Tuesday, February 3, 2009

Arboretum, U.C. Santa Cruz in Winter

Tomorrow I'll be tending to business, so we're taking a quick side trip, returning to Spain in a day or so.

These photos of exuberant Banksias resulted from my first journey to Santa Cruz, south of San Francisco, where the University of California Santa Cruz Arboretum is especially spectacular around this time of year.

Banskia baueri
Photos © copyright Alice Joyce
Banksia ericifolia

I was freshly transplanted to the Bay Area, having left behind my tiny town garden in Chicago for the mild, year-round gardening climate of Marin County. In preparation for my inaugural 'Garden Walks' column for the San Francisco Chronicle, I realized I could find a garden with flowers in the middle of winter. I'd already written about the Arboretum for my first book, West Coast Gardenwalks, but had based the entry on lots of research.
Picture a Greyhound bus, my mode of transportation for the return leg of the trip. Unable to drive there, I hopped a ride one night with one of the savvy horticulturists on staff. And was also given a cozy place to sleep!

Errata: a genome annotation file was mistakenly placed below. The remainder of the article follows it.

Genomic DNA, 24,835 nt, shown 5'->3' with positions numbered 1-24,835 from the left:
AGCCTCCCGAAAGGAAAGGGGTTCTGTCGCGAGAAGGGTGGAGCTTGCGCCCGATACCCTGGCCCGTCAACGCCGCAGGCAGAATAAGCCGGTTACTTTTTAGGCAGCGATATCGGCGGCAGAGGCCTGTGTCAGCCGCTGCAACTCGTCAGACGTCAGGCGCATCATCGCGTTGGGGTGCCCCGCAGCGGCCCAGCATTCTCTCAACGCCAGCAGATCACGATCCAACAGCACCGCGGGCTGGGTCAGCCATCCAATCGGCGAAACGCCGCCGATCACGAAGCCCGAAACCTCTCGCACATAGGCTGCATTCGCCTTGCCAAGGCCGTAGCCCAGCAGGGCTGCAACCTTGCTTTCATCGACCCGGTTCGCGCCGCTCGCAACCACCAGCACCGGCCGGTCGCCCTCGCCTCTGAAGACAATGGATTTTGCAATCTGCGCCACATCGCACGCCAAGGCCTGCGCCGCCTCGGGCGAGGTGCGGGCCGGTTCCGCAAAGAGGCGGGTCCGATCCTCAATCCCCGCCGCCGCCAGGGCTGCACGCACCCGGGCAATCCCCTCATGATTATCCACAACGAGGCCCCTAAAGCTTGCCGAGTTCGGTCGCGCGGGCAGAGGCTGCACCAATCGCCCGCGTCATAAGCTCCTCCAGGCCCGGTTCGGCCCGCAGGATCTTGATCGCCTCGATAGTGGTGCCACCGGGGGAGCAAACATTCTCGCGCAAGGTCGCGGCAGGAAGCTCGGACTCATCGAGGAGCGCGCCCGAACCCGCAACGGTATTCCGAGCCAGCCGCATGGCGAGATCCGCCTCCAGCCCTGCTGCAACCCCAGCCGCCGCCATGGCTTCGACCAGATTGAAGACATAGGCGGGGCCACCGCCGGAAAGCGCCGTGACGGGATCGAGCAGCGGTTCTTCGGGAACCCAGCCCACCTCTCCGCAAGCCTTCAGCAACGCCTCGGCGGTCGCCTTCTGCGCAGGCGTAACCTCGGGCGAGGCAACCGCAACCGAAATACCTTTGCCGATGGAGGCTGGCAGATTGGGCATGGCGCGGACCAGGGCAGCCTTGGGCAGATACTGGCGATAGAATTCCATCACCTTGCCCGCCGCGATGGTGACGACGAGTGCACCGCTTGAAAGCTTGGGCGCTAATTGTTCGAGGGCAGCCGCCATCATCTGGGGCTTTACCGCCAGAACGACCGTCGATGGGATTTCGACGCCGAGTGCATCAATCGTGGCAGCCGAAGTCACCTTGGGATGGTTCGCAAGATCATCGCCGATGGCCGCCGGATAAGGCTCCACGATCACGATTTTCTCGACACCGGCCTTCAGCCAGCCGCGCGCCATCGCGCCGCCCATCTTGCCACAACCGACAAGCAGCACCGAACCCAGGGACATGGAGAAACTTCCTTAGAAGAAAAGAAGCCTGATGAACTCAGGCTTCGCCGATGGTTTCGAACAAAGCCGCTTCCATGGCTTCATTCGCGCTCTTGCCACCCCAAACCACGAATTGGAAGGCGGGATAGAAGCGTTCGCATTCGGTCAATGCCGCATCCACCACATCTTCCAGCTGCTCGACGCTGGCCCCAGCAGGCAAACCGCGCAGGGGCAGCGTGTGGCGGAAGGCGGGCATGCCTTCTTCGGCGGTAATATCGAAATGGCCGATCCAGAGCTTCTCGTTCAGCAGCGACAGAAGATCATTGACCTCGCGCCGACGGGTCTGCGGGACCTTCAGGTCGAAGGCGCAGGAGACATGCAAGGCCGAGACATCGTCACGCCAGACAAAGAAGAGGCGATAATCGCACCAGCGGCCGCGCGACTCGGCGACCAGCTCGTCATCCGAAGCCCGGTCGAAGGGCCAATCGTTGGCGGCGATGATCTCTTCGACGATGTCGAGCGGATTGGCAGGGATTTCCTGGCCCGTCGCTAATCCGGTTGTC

The next morning, I strolled through acres of flowering, sun-loving Australian plants. Banksia baueri
.... and B. ericifolia are covered in countless miniature blossoms that blanket the huge cone forms of these evergreen species.  Particularly from January through April, the U.C. Santa Cruz Arboretum puts on an incredible exhibition, although you'll find plants in bloom any time you visit.  (The Central Coast section of Gardenwalks in California goes into detail on the Arboretum's collections.)


  1. Love those banksias! I keep looking at them as garden candidates now that I've had a success with a protea.

    Quite a contrast from a Chicago winter isn't it?

  2. Nice pics of the Banksias Alice. They are such wonderful plants it's great to see that the rest of the world is now starting to appreciate them as well.

  3. Just makes me want to get in the car and have a look...But maybe not, looking like rain.

  4. Interesting plants I've never heard of. We grow a lot of Australian plants in Arizona, so it would be fun to try to find some new ones that would work here in Arizona.